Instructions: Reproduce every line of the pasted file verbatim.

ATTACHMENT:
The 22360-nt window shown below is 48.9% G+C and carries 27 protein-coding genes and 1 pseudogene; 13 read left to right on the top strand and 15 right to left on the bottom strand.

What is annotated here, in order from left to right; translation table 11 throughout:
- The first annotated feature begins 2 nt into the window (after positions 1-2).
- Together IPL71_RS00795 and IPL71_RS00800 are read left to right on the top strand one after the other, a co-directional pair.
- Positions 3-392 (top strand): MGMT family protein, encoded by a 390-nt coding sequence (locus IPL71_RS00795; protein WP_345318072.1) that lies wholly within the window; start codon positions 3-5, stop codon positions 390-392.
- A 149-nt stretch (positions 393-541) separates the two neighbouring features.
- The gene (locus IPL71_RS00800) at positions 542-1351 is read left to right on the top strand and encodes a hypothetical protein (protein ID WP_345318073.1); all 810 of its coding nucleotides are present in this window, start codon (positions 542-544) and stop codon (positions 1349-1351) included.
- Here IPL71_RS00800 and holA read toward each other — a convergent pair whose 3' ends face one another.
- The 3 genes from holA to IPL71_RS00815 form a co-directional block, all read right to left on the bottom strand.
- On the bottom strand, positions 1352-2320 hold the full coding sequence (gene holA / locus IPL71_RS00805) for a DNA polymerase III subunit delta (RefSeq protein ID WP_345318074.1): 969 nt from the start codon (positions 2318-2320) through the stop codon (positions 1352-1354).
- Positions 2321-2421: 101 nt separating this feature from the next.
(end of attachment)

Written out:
The 22360-nt window shown below is 48.9% G+C and carries 27 protein-coding genes and 1 pseudogene; 13 read left to right on the top strand and 15 right to left on the bottom strand.

What is annotated here, in order from left to right; translation table 11 throughout:
- The first annotated feature begins 2 nt into the window (after positions 1-2).
- Together IPL71_RS00795 and IPL71_RS00800 are read left to right on the top strand one after the other, a co-directional pair.
- Positions 3-392 (top strand): MGMT family protein, encoded by a 390-nt coding sequence (locus IPL71_RS00795; protein WP_345318072.1) that lies wholly within the window; start codon positions 3-5, stop codon positions 390-392.
- A 149-nt stretch (positions 393-541) separates the two neighbouring features.
- The gene (locus IPL71_RS00800) at positions 542-1351 is read left to right on the top strand and encodes a hypothetical protein (protein ID WP_345318073.1); all 810 of its coding nucleotides are present in this window, start codon (positions 542-544) and stop codon (positions 1349-1351) included.
- Here IPL71_RS00800 and holA read toward each other — a convergent pair whose 3' ends face one another.
- The 3 genes from holA to IPL71_RS00815 form a co-directional block, all read right to left on the bottom strand.
- On the bottom strand, positions 1352-2320 hold the full coding sequence (gene holA / locus IPL71_RS00805) for a DNA polymerase III subunit delta (RefSeq protein ID WP_345318074.1): 969 nt from the start codon (positions 2318-2320) through the stop codon (positions 1352-1354).
- Positions 2321-2421: 101 nt separating this feature from the next.